Megan claims she doesn’t like surprises. She prefers to be involved. She bought her own engagement ring — I didn’t even get to see it first. (That’s another tale and shall be told another time.) However, when you ask her detailed questions, she vacillates. Some surprises are good. Some are bad. What’s the pattern? Where’s the line?
It’s impossible for a loving husband to guess. Read More →
When I first committed to blogging daily, I had nothing planned or prepared. It was like jumping from an aircraft with a pledge to knit a parachute on the way down. I liked the idea because it was bold, daring and would force action. I thrive under pressure. Give me three years to complete a project and watch me “multitask,” confident you’ll forget. Give me three hours and be amazed. Read More →
Two of the authors in the Writing Excuses podcast have mentioned they broke in with a boost due to networking.
The last query letter I submitted (and many prior) received a form rejection letter. It can’t be the quality of the story, the work, which they haven’t even seen. It might be the quality of the query letter, but I can correspond professionally. Hell, in my day job, people ask me to help them compose messages so they sound cleaner, easier to read, and more professional.
It might be that the story didn’t grab the agent’s or intern’s imagination, which sometimes happens. But it’s hard to give a story full credit in synopsis. They have a tendency to all sound flat, lame, contrived.
Try to summarize your favorite film or show right now in a few short sentences and see if it wouldn’t sound lame to someone else (assuming they weren’t already a fan).
So what’s the difference between having your query letter read or ignored?
Seems like whether or not you’ve had coffee with the recipient is the key ingredient.
It’s a writer’s job to know a little bit about everything, and to thoroughly research anything he doesn’t know. ASK JASON ANYTHING is your opportunity to challenge Jason with a question of any kind, whether it’s scientific or religious, financial or social, political, historical. It can be something you already know, or something you’re genuinely curious to learn. You can ask trivia or knowledge or advice, and every Thursday, Jason will do his best to answer. (Read more atwww.jasonrpeters.com.)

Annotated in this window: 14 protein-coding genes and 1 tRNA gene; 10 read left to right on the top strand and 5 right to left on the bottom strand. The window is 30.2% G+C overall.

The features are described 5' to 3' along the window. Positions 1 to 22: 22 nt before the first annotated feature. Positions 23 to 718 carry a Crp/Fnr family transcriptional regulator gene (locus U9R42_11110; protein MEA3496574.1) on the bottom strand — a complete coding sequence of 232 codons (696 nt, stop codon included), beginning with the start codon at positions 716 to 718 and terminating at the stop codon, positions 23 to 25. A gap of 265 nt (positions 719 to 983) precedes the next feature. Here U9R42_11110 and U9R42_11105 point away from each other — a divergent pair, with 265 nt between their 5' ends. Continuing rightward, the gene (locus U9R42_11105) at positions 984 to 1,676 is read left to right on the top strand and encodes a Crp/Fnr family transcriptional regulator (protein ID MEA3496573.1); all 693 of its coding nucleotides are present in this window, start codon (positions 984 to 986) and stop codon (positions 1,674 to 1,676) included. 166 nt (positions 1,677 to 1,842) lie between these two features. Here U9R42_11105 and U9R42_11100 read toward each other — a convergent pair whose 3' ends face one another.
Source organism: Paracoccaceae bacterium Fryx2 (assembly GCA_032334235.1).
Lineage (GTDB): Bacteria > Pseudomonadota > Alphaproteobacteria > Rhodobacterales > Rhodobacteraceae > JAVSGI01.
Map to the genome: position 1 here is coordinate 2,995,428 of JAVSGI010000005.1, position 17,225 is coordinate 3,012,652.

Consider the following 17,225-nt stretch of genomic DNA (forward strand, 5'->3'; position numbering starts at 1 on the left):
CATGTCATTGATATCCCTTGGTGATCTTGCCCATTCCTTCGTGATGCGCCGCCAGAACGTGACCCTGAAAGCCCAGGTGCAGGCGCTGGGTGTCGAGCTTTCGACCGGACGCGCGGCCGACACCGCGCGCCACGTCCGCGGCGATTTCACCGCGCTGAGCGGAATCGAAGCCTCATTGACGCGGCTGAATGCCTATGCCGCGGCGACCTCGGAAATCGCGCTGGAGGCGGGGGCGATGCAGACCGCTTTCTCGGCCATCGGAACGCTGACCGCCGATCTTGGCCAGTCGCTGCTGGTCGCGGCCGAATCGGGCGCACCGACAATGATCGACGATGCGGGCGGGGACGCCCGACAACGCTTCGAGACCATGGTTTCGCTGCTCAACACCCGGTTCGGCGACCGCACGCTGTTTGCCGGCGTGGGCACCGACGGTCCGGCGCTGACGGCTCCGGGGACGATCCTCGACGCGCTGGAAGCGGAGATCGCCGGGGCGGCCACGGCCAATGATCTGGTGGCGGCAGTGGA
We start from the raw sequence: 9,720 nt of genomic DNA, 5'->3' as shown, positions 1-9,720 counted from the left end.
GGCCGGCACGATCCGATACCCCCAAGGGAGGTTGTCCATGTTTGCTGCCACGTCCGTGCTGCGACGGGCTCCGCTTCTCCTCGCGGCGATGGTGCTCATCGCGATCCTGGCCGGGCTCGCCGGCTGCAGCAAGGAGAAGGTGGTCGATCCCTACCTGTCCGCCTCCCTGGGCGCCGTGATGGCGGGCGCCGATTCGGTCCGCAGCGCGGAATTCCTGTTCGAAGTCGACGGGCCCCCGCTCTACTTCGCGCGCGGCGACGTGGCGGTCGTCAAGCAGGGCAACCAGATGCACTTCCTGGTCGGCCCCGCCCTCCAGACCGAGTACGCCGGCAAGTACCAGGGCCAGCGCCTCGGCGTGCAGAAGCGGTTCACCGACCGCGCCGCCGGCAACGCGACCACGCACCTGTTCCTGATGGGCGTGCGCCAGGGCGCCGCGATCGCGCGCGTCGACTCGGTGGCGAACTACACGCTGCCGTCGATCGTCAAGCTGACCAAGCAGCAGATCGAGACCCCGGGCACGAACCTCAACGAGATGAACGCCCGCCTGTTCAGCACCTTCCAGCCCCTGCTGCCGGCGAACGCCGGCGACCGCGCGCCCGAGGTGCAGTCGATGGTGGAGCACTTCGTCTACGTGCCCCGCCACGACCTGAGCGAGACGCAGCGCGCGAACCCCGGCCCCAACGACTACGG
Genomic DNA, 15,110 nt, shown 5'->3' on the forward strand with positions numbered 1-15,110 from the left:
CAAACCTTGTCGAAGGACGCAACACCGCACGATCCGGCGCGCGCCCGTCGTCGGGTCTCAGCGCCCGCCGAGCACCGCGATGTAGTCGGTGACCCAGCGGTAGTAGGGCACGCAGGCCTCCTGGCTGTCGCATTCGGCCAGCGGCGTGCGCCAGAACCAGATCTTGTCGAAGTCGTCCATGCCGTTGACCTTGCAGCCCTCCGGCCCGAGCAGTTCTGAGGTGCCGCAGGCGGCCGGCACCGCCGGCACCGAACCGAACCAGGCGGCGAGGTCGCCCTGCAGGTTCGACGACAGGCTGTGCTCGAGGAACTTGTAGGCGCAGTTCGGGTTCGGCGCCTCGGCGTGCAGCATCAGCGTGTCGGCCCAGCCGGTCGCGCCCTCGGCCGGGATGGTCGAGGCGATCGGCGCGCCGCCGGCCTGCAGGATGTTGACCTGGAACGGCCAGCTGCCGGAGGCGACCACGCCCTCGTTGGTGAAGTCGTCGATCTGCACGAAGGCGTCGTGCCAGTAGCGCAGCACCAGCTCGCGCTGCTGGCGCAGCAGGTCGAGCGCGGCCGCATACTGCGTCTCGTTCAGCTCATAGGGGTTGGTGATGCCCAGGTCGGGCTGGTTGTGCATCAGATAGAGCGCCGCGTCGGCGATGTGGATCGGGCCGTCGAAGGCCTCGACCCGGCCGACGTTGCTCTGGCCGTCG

If a close friend or relative is greatly suffering, should you permit him or her to give up and die?
You’ve heard this circumstance. There’s an incurable disease. Or perhaps the cure is worse than the disease, like years of chemotherapy (particularly when it hasn’t worked). The afflicted has made his peace with god, with family, and with himself. And he insists its time to let go.
But you have this “respect for life”. You can’t sanction this person’s casting off into eternal goodnight. Or perhaps you believe that suicides go directly to hell. Or you’ll just miss the person too damn much. Whatever the case, you can’t let go.
Should you? Read More →
My computer failed yesterday.
I don’t mean that it only performed at 69% desired capacity or lower, I mean it ceased responding to commands of any kind.
Furious, I asked my wife to troubleshoot while my temper subsided over A Song of Fire and Ice (George R. R. Martin). Later, I took up the attempt myself.
The machine will not boot except from a Windows CD, whereupon it will perform one of any number of recovery tasks, and usually stall again…rinse, repeat.
This is the second time this has happened. (I am trying to hang on for Windows 7 before replacing the rig entirely.)
As before, after enough reboots and recoveries, eventually my OS loaded completely. I usually begin my bedtime oblutions about 9:30. It was well after 10:30 before I had a computer again, and I had already felt unhealthy all day.
I wrote my 500 words anyway.
Nor was I displeased with them, although a writer evaluating his own work is kind of like a lens wondering whether it’s in focus… it really depends what the person on the other side wants to see.
FRAGILE GODS is 3% done and should be finished by October 14th, 2009.